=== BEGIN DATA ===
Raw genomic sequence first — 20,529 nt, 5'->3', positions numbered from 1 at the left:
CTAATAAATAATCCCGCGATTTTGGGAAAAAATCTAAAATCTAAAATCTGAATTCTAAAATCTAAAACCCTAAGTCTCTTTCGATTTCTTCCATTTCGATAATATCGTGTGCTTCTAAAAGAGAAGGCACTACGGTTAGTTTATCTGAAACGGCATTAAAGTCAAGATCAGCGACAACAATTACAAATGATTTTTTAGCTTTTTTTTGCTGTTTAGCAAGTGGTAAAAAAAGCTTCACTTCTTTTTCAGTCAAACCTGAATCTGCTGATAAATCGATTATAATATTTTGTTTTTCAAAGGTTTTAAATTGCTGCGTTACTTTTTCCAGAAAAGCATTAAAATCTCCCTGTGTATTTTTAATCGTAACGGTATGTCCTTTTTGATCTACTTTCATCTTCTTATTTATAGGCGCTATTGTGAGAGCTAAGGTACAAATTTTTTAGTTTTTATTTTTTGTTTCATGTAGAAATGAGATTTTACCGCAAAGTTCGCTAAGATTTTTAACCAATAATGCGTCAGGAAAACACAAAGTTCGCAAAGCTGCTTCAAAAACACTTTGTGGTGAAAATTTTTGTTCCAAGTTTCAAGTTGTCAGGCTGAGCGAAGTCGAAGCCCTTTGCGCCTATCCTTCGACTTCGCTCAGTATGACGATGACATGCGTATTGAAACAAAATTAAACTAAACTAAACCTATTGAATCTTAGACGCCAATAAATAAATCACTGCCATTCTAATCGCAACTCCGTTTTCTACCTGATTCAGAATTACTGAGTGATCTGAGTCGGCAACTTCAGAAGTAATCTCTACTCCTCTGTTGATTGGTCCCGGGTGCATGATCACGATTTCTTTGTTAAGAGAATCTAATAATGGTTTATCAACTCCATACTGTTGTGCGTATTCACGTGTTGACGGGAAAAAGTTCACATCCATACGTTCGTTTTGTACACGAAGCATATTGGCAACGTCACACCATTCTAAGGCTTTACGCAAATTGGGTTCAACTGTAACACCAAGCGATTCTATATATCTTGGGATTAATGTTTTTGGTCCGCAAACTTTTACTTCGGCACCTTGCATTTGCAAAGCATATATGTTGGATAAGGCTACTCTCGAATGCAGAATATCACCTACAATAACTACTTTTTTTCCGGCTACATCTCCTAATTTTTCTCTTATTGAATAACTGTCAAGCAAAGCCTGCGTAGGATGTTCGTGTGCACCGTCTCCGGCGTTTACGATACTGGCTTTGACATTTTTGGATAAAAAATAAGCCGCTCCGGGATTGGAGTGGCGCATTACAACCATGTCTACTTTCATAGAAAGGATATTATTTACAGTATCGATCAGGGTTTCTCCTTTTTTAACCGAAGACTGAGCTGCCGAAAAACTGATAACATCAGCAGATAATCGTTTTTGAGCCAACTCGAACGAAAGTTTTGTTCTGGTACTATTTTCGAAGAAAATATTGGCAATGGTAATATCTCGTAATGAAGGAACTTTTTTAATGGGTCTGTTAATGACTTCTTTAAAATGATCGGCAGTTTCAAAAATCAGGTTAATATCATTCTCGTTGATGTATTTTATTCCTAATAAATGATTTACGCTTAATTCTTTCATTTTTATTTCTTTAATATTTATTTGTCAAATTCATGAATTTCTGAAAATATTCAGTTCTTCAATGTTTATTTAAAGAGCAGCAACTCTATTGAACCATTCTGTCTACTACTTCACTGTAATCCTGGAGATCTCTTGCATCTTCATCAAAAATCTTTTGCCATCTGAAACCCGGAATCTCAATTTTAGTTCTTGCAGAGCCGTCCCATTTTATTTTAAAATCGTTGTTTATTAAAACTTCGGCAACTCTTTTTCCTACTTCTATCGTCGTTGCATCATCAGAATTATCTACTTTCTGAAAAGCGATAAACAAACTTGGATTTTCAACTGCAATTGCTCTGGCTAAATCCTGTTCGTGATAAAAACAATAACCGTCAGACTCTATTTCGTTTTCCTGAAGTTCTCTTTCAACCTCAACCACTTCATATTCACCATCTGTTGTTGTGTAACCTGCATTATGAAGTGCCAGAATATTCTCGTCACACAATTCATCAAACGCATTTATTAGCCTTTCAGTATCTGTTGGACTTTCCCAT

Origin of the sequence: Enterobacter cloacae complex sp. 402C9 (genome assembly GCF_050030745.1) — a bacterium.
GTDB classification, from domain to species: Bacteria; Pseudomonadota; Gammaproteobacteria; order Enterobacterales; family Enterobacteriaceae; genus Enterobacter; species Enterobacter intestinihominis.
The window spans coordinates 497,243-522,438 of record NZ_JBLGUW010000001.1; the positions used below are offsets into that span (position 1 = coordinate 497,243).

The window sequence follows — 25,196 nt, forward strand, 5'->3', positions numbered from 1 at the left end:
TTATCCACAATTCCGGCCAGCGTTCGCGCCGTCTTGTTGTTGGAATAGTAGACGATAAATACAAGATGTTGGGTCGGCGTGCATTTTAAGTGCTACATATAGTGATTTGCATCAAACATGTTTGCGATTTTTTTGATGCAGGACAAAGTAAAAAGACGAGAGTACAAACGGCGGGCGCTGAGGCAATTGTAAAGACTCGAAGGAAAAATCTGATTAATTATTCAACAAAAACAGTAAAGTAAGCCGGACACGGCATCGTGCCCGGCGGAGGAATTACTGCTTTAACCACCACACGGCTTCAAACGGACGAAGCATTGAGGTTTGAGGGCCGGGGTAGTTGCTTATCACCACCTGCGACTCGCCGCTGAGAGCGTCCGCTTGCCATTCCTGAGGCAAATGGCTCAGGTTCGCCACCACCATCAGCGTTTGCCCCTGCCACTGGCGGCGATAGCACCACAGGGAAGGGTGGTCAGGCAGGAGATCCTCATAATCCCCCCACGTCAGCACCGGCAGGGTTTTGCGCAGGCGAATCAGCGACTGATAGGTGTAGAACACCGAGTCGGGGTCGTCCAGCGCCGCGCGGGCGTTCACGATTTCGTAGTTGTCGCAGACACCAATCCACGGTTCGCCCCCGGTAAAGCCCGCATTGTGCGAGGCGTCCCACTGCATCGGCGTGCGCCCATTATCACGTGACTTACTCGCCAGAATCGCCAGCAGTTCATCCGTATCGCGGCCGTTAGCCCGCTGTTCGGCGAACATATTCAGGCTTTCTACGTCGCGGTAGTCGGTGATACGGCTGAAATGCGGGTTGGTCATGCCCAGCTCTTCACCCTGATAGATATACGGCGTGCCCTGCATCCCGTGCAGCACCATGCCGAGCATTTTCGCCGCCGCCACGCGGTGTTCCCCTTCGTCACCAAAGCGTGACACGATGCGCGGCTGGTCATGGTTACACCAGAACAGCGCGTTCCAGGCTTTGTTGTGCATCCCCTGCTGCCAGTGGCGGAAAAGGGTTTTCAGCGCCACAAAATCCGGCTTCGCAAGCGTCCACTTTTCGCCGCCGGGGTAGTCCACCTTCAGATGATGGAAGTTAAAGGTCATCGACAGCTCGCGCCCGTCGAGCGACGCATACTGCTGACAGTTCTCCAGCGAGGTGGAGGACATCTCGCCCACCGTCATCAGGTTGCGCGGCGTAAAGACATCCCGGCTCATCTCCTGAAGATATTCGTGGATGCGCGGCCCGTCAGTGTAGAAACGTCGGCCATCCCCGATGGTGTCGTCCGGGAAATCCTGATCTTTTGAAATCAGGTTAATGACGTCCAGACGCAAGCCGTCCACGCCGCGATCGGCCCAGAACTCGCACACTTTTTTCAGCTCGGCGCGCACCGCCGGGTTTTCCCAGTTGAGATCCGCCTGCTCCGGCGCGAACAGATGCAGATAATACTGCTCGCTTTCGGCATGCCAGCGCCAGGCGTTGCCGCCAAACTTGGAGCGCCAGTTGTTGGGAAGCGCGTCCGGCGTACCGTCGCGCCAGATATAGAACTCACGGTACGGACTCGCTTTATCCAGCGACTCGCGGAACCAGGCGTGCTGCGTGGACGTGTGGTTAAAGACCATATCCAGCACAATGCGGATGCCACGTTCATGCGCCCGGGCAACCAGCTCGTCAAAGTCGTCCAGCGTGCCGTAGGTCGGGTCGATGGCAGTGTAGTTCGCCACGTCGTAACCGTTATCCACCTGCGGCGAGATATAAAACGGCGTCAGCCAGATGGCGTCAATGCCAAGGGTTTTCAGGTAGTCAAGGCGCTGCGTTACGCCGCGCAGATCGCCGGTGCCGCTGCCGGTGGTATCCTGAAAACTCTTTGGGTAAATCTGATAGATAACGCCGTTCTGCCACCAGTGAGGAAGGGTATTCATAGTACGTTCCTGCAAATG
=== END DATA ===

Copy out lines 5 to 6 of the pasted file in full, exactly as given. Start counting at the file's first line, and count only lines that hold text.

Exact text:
The window spans coordinates 497,243-522,438 of record NZ_JBLGUW010000001.1; the positions used below are offsets into that span (position 1 = coordinate 497,243).

The window sequence follows — 25,196 nt, forward strand, 5'->3', positions numbered from 1 at the left end: